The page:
Myths about dragons come from all over the world and have been found in the cultures of all the major continents except Antarctica (due to the lack of an indigenous human population). Stories of dragons date back to the ancient civilizations of China, Mesopotamia, India, Hebrew, Native American and Norse to name just a few. Many of these legends and myths developed completely independent of each other. So, did these mighty creatures once walk the Earth and fly the skies above it – more importantly do they still?

Dragons still infect the culture of our modern life. Their influence can be seen in literature in the books of JRR Tolkien (The Hobbit), Anne McCaffrey (the Pern Series) and JK Rowling (Harry Potter) to name just a few; the hugely popular role playing and computer games based on TSR’s original “Dungeons and Dragons” which became and remains a worldwide phenomena and films including “Reign Of Fire” and “Dragonslayer”. Dragons can easily be found in other forms of art not covered above and, in fact, date back to the earliest form of human expression – the art of story-telling.

So, what are these fantastic creatures really? Are they just a figment of the human imagination and myths? Are they just a product of the innate human fear of the dark and the unknown? Many say dragons date back to the primate’s fear of snakes, feline predators and birds of prey all wrapped up into one fearsome creature – essentially that dragons were born from the instinctual fears of our earliest ancestors as we evolved from monkeys and apes. Another accepted theory is that dragons were born when early humans found the fossilized skeletons of dinosaurs.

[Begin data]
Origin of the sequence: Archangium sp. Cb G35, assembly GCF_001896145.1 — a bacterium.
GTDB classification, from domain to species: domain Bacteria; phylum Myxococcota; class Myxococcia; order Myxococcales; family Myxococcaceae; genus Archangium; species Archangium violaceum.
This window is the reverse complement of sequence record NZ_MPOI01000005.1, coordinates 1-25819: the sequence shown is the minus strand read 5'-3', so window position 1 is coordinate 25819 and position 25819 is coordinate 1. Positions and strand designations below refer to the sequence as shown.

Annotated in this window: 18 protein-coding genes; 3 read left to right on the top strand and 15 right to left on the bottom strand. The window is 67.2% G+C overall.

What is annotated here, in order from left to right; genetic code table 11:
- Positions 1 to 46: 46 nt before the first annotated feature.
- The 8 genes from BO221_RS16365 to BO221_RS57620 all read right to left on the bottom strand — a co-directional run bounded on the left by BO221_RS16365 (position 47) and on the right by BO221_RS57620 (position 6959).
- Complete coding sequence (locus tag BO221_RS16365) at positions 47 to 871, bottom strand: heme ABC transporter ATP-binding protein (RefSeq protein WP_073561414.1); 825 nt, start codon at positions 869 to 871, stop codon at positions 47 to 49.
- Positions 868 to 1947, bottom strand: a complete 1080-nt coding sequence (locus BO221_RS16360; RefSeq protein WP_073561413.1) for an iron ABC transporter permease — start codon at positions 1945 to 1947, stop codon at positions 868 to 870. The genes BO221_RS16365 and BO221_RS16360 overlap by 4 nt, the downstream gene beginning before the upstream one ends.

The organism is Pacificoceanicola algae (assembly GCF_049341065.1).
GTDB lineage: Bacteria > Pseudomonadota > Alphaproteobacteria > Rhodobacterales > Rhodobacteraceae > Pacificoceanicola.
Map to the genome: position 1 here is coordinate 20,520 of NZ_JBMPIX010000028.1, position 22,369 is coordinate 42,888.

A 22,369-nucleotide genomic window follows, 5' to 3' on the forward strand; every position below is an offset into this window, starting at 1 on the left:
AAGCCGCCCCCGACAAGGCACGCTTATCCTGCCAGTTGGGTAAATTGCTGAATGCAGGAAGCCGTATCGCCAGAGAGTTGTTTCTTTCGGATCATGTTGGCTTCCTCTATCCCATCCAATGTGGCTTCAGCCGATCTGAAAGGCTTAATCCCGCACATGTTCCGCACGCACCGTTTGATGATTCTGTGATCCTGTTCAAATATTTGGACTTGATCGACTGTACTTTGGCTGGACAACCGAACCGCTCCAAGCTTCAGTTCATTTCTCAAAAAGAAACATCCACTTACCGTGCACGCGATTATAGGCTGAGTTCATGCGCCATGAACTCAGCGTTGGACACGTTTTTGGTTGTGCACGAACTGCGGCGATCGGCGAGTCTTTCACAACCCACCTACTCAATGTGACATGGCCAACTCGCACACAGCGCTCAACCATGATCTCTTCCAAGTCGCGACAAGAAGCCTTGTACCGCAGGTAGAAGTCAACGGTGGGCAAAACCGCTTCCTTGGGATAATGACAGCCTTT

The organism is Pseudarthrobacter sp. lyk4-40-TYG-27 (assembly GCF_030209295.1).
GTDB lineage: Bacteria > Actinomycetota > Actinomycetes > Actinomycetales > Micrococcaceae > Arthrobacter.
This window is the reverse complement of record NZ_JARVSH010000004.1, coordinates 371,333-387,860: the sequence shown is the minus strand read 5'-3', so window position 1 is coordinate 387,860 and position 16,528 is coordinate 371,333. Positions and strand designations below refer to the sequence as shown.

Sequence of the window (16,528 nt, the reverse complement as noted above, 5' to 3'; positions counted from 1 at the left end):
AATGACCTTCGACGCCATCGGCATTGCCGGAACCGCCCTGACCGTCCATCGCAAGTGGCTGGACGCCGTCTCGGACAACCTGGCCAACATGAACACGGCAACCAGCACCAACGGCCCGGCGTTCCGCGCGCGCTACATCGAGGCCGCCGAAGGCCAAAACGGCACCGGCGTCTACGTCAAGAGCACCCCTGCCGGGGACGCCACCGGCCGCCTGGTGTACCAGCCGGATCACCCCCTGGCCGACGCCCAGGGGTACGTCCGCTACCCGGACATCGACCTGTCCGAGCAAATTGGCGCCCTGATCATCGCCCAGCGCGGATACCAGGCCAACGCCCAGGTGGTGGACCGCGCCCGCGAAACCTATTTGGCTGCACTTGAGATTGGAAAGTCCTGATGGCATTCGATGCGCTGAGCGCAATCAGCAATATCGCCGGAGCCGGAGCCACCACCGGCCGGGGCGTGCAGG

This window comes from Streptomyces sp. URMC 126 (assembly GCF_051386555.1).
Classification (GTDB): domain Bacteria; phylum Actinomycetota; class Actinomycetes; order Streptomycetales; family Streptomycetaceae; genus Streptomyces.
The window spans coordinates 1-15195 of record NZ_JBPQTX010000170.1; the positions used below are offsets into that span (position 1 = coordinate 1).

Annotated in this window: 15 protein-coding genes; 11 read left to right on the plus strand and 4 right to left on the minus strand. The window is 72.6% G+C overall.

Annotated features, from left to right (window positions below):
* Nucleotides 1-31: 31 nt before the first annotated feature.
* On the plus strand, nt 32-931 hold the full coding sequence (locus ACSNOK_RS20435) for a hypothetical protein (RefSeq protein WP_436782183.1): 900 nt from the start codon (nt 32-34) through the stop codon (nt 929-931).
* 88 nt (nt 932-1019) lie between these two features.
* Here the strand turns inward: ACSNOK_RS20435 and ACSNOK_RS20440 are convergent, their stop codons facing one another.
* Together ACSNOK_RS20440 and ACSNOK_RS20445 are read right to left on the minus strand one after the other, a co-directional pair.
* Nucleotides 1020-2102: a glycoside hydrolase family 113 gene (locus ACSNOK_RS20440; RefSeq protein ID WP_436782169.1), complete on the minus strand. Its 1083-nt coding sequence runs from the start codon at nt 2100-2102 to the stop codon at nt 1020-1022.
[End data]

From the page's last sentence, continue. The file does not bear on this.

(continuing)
Yet if dragons were born purely of our fear of the unknown, what of the myths that give dragons the credit for giving us speech or of creating the very world we live on in more Eastern influenced legends? The fear of dragons seems to be a more Western influenced myth with the rise of Christianity and the legends of the serpent of Eden – the Devil.

This is not to say that Christianity vilified the dragon as examples of that can be found much earlier in human history – the story of Beowolf being the best example. Rather (like many other mythologies) they took an accepted monster and used it to create a creature of ultimate evil. This merely provides a possible explanation of the differences between the Western and Eastern views of the dragon.

The Western European dragon is most often depicted as a reptilian creature with bat wings that breathes fire, hoards treasure (greed) and is the spoiler of purity and innocence – for example their taste for virginal young maidens. The Eastern Chinese dragon is more serpent like and is revered for their wisdom and longevity of life; both far exceeding humans. This is best seen in “Dungeons and Dragons” creation of the Red (Chaotic Evil) Dragon who is more Westernized and is rightly identified as a demon or devil and the Gold (Lawful Good) Dragon who is more Easternized and passes on its great wisdom to the human race.

In the end though, this article is written from a cryptozoological point of view rather than a theological one. The question remains (as with other animals covered in this section), did dragons ever truly exist? And, more importantly perhaps, do they still exist now? The best argument against this is the lack of proof in the fossil record. Although new species of dinosaurs are discovered every year so perhaps a fossil of a dragon has yet to be discovered. Another explanation is that dragons have long been rumored to possess magical or sorcery skills that may allow them to hide from humanity merely because they wish it to be so – putting them in the category of elves or angels and demons.

Every year there new sightings of dragons all over the world – although in modern days these sightings are contained usually in the Far East or Europe. Could these wondrous creatures of fantasy and legend still exist on Earth or are they mere descendants of the dinosaurs that died out sometime near the beginning of the last Ice Age? Or are they mere creations of human fear of darkness and the unknown? Or do they have access to dimensions we only theorize about? You decide.